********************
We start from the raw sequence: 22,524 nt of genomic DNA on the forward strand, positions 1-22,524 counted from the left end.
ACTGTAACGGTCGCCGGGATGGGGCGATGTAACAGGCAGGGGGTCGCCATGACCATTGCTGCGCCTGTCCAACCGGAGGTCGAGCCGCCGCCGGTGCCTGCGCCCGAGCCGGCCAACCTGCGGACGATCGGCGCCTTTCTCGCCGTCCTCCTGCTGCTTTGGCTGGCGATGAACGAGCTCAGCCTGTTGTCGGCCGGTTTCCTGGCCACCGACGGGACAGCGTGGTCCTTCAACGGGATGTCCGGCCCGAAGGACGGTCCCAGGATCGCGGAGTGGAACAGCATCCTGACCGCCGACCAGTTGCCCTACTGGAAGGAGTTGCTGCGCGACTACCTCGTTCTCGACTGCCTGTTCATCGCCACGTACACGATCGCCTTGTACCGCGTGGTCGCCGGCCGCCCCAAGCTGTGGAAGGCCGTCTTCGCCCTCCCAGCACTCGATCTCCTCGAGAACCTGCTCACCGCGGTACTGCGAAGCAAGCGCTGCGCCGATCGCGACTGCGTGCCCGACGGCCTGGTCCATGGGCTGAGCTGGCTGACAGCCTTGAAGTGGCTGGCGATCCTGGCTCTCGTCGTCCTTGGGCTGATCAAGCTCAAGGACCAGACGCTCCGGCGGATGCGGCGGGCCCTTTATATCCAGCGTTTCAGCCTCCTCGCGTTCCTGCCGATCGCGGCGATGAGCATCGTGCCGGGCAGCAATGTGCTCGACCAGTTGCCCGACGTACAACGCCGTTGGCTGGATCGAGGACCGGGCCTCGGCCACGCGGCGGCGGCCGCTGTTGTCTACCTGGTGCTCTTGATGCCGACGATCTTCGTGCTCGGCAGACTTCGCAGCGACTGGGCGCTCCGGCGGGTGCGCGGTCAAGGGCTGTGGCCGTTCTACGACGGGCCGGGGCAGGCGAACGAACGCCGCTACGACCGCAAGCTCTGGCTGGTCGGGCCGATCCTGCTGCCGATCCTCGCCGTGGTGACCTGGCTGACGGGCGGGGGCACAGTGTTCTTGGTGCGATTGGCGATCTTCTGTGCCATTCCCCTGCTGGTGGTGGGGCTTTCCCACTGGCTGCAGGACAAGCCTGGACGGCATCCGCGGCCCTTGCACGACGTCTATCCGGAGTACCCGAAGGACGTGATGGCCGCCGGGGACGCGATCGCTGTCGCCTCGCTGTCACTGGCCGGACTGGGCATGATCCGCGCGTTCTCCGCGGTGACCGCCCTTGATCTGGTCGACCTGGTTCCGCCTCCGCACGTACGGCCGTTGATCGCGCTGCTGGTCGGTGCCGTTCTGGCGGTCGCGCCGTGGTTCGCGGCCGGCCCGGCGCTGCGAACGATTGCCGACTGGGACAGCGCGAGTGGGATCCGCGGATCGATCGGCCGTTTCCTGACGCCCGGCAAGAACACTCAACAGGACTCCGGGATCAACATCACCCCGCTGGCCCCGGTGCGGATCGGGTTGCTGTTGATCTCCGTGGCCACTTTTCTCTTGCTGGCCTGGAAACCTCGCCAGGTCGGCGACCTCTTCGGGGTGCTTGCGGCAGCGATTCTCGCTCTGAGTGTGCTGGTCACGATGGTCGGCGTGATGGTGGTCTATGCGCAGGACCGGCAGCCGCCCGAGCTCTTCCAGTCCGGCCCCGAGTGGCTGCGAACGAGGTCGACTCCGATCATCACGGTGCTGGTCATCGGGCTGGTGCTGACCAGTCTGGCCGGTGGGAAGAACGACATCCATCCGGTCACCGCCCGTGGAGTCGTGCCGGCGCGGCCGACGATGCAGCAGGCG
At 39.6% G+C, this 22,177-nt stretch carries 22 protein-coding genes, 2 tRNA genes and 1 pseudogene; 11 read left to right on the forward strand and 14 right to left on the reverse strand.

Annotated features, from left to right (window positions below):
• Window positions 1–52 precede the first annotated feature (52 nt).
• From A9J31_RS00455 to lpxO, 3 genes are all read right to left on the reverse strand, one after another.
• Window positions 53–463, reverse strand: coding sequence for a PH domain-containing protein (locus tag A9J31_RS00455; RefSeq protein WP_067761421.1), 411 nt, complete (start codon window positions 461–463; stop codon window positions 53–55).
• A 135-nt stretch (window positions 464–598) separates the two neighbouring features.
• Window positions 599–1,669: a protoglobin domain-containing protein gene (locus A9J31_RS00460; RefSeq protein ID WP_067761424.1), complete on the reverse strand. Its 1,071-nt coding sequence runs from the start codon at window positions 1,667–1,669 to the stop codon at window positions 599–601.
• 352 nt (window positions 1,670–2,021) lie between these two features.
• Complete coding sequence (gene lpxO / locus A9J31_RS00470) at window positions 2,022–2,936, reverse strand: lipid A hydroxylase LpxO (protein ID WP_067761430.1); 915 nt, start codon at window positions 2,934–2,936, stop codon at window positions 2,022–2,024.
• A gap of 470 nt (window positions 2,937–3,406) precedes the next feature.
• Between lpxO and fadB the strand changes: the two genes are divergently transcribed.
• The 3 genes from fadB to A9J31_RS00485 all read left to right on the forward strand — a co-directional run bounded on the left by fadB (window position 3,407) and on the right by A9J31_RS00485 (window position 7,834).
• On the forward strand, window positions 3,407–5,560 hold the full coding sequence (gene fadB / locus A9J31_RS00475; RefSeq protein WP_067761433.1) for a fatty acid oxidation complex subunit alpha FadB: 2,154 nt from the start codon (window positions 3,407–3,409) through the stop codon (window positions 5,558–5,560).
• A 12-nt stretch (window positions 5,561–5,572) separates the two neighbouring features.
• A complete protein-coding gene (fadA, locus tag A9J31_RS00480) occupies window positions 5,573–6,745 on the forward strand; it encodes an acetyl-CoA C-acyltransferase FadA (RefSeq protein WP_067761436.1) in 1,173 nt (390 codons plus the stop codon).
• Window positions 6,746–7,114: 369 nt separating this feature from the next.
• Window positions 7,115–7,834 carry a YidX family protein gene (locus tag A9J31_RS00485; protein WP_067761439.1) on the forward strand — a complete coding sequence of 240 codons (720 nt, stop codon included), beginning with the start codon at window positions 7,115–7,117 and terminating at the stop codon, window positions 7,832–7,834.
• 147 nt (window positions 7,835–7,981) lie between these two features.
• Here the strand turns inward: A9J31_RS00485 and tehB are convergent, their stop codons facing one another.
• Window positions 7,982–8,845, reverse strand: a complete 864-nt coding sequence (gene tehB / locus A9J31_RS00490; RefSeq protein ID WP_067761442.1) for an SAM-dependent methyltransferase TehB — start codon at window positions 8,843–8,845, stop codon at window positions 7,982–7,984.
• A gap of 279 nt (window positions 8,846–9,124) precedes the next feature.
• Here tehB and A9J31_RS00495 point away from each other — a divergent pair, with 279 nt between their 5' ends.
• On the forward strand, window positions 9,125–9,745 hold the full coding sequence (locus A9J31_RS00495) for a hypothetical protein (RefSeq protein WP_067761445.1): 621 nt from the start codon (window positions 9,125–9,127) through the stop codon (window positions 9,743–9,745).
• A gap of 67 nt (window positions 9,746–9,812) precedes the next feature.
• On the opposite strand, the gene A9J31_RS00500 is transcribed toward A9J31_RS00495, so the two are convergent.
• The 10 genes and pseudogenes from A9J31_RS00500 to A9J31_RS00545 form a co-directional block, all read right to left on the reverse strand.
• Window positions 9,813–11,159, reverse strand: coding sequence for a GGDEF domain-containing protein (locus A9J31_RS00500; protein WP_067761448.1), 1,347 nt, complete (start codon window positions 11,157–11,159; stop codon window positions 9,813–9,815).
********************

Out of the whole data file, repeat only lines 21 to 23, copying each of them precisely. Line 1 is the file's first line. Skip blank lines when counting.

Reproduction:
• Here the strand turns inward: A9J31_RS00485 and tehB are convergent, their stop codons facing one another.
• Window positions 7,982–8,845, reverse strand: a complete 864-nt coding sequence (gene tehB / locus A9J31_RS00490; RefSeq protein ID WP_067761442.1) for an SAM-dependent methyltransferase TehB — start codon at window positions 8,843–8,845, stop codon at window positions 7,982–7,984.
• A gap of 279 nt (window positions 8,846–9,124) precedes the next feature.